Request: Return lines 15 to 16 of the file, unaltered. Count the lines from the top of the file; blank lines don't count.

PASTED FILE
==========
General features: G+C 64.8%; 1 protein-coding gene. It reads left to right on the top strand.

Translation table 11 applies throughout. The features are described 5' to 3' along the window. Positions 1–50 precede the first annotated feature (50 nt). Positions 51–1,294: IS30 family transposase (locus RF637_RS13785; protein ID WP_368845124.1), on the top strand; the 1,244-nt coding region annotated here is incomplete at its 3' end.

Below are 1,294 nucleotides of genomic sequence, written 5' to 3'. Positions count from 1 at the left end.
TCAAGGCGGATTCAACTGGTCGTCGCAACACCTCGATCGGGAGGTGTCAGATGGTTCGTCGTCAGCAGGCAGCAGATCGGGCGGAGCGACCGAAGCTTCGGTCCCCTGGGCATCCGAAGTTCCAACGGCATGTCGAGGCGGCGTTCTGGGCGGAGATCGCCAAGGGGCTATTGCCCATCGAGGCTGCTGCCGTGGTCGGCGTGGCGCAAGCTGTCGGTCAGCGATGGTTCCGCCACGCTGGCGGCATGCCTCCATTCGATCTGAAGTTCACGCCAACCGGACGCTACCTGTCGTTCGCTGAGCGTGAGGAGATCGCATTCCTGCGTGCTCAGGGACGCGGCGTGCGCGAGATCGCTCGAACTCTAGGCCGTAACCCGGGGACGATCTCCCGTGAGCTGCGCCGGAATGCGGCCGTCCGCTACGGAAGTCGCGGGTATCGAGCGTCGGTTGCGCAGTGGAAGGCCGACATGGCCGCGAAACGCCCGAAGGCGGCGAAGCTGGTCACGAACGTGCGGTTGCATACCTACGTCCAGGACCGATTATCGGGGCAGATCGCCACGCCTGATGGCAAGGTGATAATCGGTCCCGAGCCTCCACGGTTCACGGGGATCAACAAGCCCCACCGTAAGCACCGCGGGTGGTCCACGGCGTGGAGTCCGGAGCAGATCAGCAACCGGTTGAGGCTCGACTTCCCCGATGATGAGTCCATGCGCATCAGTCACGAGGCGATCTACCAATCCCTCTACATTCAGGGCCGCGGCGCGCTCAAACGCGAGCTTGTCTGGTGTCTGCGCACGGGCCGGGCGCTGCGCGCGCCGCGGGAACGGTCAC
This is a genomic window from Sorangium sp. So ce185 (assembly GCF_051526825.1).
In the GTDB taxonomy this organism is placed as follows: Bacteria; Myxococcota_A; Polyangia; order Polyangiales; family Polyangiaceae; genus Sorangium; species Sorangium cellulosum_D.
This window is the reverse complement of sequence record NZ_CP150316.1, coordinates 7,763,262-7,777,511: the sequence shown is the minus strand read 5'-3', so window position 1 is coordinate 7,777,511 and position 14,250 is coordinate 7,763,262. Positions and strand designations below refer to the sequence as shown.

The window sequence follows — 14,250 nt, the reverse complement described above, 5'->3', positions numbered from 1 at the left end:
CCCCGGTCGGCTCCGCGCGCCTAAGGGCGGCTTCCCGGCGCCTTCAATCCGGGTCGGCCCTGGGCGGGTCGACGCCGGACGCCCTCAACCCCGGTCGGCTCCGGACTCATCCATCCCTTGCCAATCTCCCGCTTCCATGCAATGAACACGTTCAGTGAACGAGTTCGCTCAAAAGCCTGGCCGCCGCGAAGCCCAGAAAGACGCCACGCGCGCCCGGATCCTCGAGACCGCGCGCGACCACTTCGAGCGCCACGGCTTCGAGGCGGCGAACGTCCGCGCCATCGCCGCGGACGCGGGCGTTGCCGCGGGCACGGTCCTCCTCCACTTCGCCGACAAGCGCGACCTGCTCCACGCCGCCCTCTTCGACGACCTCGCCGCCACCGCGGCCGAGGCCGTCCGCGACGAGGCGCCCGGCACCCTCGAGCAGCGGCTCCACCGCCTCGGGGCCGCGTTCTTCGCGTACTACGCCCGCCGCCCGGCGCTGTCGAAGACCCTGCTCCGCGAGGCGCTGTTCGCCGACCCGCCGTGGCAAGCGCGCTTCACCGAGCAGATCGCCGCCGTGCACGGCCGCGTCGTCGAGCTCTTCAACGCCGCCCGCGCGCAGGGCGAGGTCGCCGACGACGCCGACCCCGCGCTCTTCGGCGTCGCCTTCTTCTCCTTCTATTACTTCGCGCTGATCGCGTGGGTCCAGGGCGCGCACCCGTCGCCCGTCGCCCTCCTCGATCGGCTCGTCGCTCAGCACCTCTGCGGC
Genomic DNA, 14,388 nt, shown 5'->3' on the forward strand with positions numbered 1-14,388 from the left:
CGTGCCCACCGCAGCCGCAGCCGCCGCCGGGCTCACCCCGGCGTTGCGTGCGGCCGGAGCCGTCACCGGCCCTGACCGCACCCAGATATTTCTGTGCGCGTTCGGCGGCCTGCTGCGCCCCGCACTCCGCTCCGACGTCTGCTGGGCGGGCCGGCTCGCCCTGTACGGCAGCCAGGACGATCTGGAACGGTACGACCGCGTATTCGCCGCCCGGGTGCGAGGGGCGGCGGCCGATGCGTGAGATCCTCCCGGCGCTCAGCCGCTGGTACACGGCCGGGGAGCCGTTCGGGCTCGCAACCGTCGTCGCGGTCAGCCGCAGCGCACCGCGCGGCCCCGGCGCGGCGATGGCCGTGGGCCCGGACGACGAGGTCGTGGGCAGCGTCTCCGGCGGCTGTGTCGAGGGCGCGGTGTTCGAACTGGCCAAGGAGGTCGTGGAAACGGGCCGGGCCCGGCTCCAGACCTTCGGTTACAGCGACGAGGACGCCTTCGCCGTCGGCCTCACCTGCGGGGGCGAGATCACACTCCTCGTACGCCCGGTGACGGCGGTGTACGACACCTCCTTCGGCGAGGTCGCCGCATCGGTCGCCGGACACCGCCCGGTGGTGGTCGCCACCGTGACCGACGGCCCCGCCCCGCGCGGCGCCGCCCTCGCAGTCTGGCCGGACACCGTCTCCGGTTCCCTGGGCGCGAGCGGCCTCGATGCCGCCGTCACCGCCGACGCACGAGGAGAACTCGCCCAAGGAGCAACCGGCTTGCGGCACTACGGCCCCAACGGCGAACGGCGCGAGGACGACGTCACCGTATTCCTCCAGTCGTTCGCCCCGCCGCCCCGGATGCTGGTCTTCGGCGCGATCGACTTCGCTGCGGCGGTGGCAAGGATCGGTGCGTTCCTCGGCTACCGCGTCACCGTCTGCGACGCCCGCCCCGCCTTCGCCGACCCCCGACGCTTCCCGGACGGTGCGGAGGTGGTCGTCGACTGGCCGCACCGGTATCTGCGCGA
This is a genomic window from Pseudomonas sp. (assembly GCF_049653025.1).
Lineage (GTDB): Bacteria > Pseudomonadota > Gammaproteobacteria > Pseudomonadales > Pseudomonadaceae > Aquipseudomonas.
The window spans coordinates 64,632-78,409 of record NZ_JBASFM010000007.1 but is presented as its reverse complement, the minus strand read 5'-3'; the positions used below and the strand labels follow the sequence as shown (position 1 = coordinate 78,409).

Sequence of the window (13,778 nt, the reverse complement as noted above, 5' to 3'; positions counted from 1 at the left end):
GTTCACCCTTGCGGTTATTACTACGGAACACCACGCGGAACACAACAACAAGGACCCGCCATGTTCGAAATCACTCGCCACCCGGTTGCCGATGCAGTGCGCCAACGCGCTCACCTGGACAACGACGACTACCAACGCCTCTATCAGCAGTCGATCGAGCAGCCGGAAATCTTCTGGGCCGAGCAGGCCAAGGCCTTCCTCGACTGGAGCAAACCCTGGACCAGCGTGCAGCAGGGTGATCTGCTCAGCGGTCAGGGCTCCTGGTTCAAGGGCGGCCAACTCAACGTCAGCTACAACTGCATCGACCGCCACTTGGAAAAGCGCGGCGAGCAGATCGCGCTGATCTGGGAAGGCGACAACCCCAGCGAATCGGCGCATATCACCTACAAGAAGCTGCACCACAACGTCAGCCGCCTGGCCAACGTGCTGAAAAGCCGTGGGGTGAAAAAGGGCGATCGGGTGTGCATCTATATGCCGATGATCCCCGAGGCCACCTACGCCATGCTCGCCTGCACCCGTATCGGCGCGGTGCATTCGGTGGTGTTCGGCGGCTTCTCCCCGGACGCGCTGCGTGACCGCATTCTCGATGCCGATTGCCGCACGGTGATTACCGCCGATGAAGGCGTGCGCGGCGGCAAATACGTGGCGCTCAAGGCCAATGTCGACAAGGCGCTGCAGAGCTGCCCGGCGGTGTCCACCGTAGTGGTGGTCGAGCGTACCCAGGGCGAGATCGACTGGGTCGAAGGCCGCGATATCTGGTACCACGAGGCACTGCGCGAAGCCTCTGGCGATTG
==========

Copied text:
Sequence of the window (13,778 nt, the reverse complement as noted above, 5' to 3'; positions counted from 1 at the left end):
GTTCACCCTTGCGGTTATTACTACGGAACACCACGCGGAACACAACAACAAGGACCCGCCATGTTCGAAATCACTCGCCACCCGGTTGCCGATGCAGTGCGCCAACGCGCTCACCTGGACAACGACGACTACCAACGCCTCTATCAGCAGTCGATCGAGCAGCCGGAAATCTTCTGGGCCGAGCAGGCCAAGGCCTTCCTCGACTGGAGCAAACCCTGGACCAGCGTGCAGCAGGGTGATCTGCTCAGCGGTCAGGGCTCCTGGTTCAAGGGCGGCCAACTCAACGTCAGCTACAACTGCATCGACCGCCACTTGGAAAAGCGCGGCGAGCAGATCGCGCTGATCTGGGAAGGCGACAACCCCAGCGAATCGGCGCATATCACCTACAAGAAGCTGCACCACAACGTCAGCCGCCTGGCCAACGTGCTGAAAAGCCGTGGGGTGAAAAAGGGCGATCGGGTGTGCATCTATATGCCGATGATCCCCGAGGCCACCTACGCCATGCTCGCCTGCACCCGTATCGGCGCGGTGCATTCGGTGGTGTTCGGCGGCTTCTCCCCGGACGCGCTGCGTGACCGCATTCTCGATGCCGATTGCCGCACGGTGATTACCGCCGATGAAGGCGTGCGCGGCGGCAAATACGTGGCGCTCAAGGCCAATGTCGACAAGGCGCTGCAGAGCTGCCCGGCGGTGTCCACCGTAGTGGTGGTCGAGCGTACCCAGGGCGAGATCGACTGGGTCGAAGGCCGCGATATCTGGTACCACGAGGCACTGCGCGAAGCCTCTGGCGATTG